QOCS and Pre Action Applications

Waterfield v Dentality (t/a Dentality @Hoddeston) [2020] 11 WLUK 223 (13 November 2020)

QOCS does not apply to pre action, i.e. “pre issue” applications, so says HHJ Clarke in the County Court decision in the Waterfield case. THe case concerned GLO applications but it is likely to have wider impact in relation to Pre Action Disclosure applications per r.31.16.

It is not a binding authority but the persuasive value is likely to amount to the same thing in the County Court, apart from its reasoning, given the seniority of the judge and being pro-defendant/insurer (who are more likely to appeal points of law that are pro-claimant and have a wider impact on practice).

35. … I find that “proceedings” for the purposes of CPR 44.13 start when the court issues a claim form on the request of a claimant, and so the QOCS rules do not apply to pre-issue applications, including the pre-issue GLO application in this case.” [HHJ CLarke’s conclusion]

The judge substantially relied on r7.2 to define the scope of the “proceedings” to which QOCS applied per r.4413:

Qualified one-way costs shifting: scope and interpretation
44.13
(1) This Section applies to proceedings which include a claim for damages –
(a) for personal injuries;

How to start proceedings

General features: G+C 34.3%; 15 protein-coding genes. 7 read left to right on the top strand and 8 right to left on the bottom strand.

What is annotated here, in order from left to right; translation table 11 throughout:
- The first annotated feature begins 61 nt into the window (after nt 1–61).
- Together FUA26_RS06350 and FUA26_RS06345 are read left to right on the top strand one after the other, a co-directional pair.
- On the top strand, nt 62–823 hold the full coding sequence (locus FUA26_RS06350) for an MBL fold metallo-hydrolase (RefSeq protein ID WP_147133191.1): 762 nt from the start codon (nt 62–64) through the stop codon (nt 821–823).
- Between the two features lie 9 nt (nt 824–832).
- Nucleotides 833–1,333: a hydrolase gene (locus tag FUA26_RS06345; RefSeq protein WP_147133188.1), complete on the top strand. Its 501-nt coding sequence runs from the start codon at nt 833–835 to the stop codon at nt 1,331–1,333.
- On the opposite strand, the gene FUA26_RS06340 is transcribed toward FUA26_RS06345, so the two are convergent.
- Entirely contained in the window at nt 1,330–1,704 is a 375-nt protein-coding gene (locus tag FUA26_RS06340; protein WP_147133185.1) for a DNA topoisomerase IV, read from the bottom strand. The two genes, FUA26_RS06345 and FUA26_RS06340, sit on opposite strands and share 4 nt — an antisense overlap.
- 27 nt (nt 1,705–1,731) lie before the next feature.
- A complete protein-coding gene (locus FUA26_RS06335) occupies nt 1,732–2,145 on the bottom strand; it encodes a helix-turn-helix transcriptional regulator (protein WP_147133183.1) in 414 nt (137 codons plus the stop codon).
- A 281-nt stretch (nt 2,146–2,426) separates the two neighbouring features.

7.2
(1) Proceedings are started when the court issues a claim form at t
https://www.justice.gov.uk/courts/procedure-rules/civil/rules/part07#7.2he request of the claimant.

The specific rule relevant to Pre Action Disclosure application reads:

Disclosure before proceedings start
31.16
(1) This rule applies where an application is made to the court under any Act for disclosure before proceedings have started.

As r31.16(1) reads, it fortifies HHJ Clarke’s decision; Pre Action Disclosure applications are clearly “before proceedings” which appears to be clearly sequentially before any “proceedings” which is a pre-requisite so far as r44.13 is cocerned.

Whilst I find HHJ Clarke’s reasoning compelling on the rules, standing back, it sits uncomfortably. In practice, it will mean, a wide array of pre action applications are taken off the toolbox of personal injury litigation; pre action applications each have their own purposes and making them practically unavailable is to take a brick out of the wall without replacing the overall balance of play.

The decision stands in contrast to the treatment of QOCS and Appeals (Wickes Building Supplies Limited v William Gerarde Blair [2020] EWCA Civ 17). Those handling low value personal injury claims under Section IIIA r45 will have the comfort of fixed costs applying (Sharp v Leeds City Council [2017] EWCA Civ 33).

Claimant 0 Defendant Insurer 1

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